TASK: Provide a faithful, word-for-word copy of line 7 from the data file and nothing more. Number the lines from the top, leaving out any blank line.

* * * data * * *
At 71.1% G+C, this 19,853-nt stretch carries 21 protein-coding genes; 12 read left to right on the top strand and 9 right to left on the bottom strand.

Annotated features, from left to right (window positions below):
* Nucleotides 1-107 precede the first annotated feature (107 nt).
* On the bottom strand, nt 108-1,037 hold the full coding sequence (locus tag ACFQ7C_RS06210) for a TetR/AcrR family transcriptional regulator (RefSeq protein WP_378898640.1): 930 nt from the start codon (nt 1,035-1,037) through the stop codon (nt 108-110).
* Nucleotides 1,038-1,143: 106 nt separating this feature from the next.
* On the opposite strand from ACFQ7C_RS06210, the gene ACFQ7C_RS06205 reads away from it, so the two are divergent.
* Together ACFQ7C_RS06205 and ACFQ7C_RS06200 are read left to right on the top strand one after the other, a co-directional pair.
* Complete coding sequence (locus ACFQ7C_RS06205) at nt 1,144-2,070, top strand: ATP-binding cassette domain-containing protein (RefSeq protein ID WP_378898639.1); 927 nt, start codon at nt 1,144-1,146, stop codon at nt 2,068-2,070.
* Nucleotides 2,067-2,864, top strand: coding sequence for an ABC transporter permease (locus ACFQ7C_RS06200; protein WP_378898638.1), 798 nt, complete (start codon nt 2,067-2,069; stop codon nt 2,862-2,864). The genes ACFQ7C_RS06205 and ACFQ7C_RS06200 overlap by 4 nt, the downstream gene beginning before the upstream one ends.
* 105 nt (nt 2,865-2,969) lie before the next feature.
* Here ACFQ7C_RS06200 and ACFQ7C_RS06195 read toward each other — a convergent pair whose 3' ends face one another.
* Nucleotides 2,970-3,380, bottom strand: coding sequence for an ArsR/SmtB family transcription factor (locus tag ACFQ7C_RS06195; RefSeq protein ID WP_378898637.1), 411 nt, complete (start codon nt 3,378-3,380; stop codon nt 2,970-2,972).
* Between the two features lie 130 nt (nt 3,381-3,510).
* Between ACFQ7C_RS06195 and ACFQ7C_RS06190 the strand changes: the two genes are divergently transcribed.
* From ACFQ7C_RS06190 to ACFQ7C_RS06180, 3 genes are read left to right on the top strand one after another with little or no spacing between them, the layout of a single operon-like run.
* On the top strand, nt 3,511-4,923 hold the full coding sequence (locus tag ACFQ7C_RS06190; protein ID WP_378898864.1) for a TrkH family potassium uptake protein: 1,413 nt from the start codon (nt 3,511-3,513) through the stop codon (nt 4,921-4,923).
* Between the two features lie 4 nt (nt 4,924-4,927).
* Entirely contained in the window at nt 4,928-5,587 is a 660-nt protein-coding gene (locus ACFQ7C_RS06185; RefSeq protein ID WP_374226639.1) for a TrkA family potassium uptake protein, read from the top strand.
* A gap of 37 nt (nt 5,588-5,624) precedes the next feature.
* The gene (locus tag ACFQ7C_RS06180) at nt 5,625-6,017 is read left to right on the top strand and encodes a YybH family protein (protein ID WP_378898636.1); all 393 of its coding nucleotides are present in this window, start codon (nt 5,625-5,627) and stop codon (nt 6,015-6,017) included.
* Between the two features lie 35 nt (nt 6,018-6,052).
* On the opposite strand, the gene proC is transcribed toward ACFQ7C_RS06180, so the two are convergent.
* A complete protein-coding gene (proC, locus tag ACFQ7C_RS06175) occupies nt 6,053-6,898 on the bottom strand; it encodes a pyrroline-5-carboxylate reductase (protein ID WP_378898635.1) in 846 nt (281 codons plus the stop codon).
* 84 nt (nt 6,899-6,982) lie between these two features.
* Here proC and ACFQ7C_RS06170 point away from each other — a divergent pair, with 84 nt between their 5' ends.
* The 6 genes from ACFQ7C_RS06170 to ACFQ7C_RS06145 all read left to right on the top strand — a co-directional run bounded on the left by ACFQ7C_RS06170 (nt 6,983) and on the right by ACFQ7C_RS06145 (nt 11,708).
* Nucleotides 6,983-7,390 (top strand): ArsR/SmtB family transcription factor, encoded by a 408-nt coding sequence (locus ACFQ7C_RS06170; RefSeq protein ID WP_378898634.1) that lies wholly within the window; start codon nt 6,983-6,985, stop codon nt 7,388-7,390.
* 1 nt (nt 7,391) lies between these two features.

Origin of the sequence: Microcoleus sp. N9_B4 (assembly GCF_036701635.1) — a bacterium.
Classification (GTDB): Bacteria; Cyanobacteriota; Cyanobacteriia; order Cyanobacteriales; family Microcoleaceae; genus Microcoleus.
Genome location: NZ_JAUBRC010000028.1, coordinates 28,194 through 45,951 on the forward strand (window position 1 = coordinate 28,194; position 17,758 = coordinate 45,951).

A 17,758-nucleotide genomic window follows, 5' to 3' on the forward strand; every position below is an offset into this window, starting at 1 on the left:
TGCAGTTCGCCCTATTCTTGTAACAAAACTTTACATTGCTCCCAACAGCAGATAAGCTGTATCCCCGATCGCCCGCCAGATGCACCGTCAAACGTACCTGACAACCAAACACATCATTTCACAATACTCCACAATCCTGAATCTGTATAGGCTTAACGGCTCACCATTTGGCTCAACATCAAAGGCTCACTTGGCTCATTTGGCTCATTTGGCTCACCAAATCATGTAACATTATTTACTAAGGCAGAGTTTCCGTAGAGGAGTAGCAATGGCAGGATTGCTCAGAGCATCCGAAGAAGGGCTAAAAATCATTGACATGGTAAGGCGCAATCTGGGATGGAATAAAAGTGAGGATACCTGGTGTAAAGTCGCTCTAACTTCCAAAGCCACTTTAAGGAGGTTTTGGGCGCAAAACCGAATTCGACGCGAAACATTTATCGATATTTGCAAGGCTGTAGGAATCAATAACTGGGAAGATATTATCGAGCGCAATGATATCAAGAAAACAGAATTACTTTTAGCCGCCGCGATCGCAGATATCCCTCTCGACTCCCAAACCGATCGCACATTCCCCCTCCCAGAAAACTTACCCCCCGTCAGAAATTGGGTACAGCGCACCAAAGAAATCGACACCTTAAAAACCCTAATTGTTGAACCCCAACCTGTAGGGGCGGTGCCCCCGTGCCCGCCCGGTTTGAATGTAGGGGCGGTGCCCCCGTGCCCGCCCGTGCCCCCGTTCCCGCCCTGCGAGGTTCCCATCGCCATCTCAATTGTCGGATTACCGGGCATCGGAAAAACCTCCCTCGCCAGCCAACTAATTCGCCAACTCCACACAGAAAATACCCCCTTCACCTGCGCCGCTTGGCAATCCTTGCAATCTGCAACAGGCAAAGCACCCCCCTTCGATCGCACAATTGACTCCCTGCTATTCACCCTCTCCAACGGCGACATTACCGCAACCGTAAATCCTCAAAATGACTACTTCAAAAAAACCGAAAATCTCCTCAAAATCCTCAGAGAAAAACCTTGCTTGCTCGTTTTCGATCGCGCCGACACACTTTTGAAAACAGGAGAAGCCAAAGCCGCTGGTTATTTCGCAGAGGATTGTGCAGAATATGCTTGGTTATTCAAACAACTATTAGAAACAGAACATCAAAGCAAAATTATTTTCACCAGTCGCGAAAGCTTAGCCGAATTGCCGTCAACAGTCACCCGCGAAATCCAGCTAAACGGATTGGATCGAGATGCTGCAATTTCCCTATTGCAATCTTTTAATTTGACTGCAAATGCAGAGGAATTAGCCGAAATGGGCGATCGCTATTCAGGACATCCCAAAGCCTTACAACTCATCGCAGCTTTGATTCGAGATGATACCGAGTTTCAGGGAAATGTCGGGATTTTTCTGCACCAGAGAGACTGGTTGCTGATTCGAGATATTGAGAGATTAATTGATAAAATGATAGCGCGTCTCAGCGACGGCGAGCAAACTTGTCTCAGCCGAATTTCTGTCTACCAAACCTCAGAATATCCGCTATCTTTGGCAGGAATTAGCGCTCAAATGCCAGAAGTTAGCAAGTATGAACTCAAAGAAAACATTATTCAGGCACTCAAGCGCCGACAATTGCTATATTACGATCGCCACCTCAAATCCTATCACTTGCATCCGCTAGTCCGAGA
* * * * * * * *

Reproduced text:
* Together ACFQ7C_RS06205 and ACFQ7C_RS06200 are read left to right on the top strand one after the other, a co-directional pair.